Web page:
Step 1: Determine the level of care needed
The three largest categories of senior living communities are independent living, assisted living, and residential care homes. Each is unique and caters to different needs.
Independent living options (also known as retirement living communities) are for those who can fully care for themselves, but prefer living in a community setting designed for those age 55+.
Assisted living facilities generally have 20-200 residents and are best suited for seniors who want to remain socially active, but need assistance with daily living activities, such as bathing, dressing, grooming, meals, medication, and/or housekeeping. Meals are typically prepared restaurant style by a chef. Most residents live in a private studio, one bedroom or two bedroom apartment.
Residential care homes (also known as adult family homes) generally have 4-6 residents and are best suited for seniors who would benefit from more individualized care or for those preferring to live in a home-like setting, instead of an assisted living facility. In these homes meals are home cooked and rooms are either shared or private.
Step 2: Create a senior living communities short list
This can be done through your own research or by using a free referral service that will provide you with a list of senior living communities that best match your loved one's needs.
If you live in a distant city, try to choose a senior living facility as close as possible to where your loved one currently lives. This will make the transition to a new home much smoother, as your loved one will still have familiarity with the area.
Step 3: Setting Up Tours
Once you have a list of senior living communities you'd like to explore, you can set up tours by contacting the facilities directly or, if you are using a referral service, they can set up the tours for you.
Many communities will offer you a lunch with your tour, which is great in that it gives you insight into the food that they serve their residents.
Step 4: Taking Tours
A facility may look beautiful from the outside, but that does not guarantee that maintenance and care will be top notch. A place that looks simple and plain from the outside could be one that provides the high level of care you are seeking.
Pay close attention to the details.
Are the carpets clean? Is the furniture clean and in good condition? If a facility doesn't care about upkeep of its interior space, it may be an unspoken indicator that its care for residents is less than ideal.
Staying active keeps people happy and healthy at any age. Pay attention to what activities are offered. Is there an exercise program? Are there activities that enable socializing?
Talk to residents
Ask them questions about living there, such as their opinion of the meals, housekeeping, care, and activities. Ask them what their favorite and least favorite thing is about the facility.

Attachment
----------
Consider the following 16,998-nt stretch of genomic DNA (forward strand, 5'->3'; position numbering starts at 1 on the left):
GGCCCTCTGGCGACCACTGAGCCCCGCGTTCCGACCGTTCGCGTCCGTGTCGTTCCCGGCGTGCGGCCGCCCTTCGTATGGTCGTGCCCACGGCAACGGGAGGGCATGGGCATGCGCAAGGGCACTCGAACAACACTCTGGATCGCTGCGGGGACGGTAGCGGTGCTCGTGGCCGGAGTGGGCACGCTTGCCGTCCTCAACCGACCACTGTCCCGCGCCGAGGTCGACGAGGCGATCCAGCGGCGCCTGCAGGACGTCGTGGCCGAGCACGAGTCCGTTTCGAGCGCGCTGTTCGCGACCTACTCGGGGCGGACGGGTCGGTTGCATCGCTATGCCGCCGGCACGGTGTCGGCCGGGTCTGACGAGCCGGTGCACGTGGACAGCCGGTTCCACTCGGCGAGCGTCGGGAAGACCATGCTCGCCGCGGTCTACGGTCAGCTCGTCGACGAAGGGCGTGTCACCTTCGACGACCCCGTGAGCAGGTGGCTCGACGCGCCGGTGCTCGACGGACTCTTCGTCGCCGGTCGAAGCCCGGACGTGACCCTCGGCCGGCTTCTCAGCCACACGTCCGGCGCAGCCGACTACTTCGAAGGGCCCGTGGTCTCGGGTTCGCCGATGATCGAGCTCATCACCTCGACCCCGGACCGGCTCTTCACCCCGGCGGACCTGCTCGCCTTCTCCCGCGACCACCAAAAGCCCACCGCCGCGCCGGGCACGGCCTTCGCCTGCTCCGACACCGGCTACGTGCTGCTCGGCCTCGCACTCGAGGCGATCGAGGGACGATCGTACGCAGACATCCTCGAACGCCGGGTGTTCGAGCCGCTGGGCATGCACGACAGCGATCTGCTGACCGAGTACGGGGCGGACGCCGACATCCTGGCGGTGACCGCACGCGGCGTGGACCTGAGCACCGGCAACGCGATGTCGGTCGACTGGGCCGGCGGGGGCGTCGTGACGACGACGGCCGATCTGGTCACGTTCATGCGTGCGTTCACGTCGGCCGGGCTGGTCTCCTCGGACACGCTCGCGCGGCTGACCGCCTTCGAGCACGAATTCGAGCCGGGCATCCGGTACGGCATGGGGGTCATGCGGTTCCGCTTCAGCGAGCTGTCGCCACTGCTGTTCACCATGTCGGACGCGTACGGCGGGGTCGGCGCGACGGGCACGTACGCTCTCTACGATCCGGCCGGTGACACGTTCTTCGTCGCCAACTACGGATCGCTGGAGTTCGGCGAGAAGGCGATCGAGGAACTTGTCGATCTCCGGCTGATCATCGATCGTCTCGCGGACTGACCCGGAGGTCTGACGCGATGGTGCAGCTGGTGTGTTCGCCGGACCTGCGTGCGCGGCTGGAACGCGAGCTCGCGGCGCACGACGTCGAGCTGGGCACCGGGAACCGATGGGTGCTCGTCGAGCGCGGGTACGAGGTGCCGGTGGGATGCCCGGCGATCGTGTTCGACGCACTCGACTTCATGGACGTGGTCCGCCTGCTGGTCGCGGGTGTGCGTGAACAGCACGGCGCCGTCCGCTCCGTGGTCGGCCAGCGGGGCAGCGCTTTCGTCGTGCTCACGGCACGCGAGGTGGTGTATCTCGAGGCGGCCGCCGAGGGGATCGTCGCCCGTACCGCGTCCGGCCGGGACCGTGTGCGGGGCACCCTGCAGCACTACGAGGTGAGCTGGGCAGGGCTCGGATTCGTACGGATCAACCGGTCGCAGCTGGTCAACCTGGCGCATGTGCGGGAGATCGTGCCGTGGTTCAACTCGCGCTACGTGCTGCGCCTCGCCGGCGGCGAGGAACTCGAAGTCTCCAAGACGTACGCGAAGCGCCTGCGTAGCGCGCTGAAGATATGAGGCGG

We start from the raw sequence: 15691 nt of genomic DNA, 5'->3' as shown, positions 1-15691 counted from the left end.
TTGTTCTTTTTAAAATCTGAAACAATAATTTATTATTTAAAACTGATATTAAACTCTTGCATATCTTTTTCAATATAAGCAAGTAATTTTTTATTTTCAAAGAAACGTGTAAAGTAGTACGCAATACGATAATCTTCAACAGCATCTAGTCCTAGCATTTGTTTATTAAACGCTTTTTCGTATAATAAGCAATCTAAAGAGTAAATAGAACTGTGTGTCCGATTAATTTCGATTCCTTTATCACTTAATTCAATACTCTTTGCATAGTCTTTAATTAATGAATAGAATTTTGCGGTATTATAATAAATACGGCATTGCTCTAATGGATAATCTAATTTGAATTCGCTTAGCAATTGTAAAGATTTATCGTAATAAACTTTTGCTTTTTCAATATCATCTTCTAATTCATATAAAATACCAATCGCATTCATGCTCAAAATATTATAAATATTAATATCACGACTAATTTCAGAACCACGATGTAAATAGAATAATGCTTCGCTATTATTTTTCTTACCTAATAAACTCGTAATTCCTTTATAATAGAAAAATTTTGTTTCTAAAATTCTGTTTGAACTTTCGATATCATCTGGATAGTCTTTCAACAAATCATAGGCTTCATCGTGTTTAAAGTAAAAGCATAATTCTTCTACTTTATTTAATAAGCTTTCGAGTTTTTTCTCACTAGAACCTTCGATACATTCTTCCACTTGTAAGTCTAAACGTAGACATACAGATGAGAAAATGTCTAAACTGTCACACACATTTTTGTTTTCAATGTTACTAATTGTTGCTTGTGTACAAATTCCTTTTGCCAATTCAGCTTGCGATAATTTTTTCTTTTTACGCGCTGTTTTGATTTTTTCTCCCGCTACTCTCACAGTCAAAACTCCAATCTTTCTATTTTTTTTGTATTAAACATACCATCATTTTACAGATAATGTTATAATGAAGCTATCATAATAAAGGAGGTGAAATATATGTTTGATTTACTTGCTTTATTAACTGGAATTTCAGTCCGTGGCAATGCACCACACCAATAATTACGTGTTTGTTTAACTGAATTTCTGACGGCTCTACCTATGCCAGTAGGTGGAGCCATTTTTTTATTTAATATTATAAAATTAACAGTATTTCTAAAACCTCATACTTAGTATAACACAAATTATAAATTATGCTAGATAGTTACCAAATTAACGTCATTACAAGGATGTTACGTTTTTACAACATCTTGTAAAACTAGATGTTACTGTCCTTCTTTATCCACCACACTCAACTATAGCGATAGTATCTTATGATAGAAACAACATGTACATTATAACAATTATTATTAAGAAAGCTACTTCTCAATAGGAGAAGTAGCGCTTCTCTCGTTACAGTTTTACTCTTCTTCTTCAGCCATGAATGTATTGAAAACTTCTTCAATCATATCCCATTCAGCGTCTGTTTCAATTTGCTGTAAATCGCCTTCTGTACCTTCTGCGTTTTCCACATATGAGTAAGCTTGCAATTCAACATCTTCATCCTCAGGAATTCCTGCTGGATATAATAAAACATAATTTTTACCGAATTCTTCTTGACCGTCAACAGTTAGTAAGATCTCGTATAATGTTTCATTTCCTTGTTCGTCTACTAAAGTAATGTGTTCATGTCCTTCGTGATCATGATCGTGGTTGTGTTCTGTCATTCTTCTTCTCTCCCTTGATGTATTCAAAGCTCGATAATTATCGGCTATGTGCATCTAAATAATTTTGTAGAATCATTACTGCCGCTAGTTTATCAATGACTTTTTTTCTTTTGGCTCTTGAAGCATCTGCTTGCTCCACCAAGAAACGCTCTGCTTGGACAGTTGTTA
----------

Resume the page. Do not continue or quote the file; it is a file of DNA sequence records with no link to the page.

If you are provided with a lunch on your tour, again pay close attention to the detail. How are the residents treated? Are meals preset or are they given choices? How are the interactions between residents and staff?
Most states regulate senior living communities and check facilities for violations on a yearly basis. If there are any deficiencies found the facility is cited, fined, and must also provide a plan to correct the situation.
You can also ask the facility for its state report. Some facilities may not want to provide you with this report. If they are hesitant to provide this report to you, keep in mind it may be because of something they are trying to hide.
Do a search online for "(name of facility) reviews" and "(name of facility) ratings" to see what reviews and ratings exist online about the facility. You can also contact your local Better Business Bureau to see if anything negative has been reported about the facility.
Step 5: Taking Tours (Again)
Once you've toured the facilities you are considering, it's a good idea to go back unannounced to the facilities that you are still considering. This will provide you with insight into how the facility operates and how people act when they are not expecting a visit from a potential client. Try doing your unexpected visit on the weekend, when most administrative staff will not be there.
Step 6: Documents
Don't hesitate to ask detailed questions. Make sure you understand everything that you are signing. Ask to take home any contracts so that you can thoroughly read them.
Make sure you know if a lease is required or if it is month-to-month. If there is a lease, how long is it? Is a deposit required? If so, how much and is it refundable? Are there any move-in fees? Are phone, cable, internet, and utilities included or is there an extra charge for any of those items? Ask for a rate sheet so that you know exactly what is included in the monthly fee and what the additional charges may be. Another important question to ask when moving into a senior living community is what happens if your loved one's money runs out? Are residents forced to move out or are they allowed to stay with government aid covering their expenses?
Service Plan (also known as Scope of Service)
This is a legal document outlining the type of care that your loved one will receive, including details such as the frequency of bathing that the community will provide.
Step 7: Decision Time & Assessment
Once you've selected a home for your loved one, the next step will be for that senior living community to do an assessment. This is done so that the facility can determine the level of care that will be needed and an overall cost.
After cost is determined and you've thoroughly reviewed and signed the documents, all that's left is to move in!